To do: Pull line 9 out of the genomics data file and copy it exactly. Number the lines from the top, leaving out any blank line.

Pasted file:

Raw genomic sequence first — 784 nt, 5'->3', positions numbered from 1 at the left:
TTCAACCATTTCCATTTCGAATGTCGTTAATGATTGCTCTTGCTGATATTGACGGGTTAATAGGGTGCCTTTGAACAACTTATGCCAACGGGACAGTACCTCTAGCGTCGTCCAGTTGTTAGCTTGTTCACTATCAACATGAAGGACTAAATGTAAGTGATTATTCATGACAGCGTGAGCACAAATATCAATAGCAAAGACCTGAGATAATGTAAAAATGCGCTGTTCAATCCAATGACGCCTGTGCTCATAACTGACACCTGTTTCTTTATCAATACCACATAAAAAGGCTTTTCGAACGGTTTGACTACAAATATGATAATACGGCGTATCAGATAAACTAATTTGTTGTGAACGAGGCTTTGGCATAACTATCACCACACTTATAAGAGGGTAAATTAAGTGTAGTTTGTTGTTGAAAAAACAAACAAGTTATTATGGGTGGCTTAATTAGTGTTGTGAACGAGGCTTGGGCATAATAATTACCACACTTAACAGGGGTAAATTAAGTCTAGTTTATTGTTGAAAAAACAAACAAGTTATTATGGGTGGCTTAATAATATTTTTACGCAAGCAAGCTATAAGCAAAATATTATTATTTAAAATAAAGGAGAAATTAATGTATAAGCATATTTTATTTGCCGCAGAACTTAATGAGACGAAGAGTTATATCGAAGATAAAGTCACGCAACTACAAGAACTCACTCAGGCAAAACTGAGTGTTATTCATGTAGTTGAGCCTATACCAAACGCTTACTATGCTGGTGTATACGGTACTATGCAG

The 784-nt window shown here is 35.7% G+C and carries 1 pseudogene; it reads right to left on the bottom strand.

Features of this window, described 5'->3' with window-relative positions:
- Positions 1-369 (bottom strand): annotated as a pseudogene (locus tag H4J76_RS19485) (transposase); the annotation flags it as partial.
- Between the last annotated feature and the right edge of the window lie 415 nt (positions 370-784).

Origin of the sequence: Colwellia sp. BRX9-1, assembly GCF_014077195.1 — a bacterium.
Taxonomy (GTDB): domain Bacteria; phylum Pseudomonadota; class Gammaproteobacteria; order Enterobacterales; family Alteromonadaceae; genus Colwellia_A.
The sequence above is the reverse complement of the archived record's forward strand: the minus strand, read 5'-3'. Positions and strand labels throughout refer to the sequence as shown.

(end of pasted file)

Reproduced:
The sequence above is the reverse complement of the archived record's forward strand: the minus strand, read 5'-3'. Positions and strand labels throughout refer to the sequence as shown.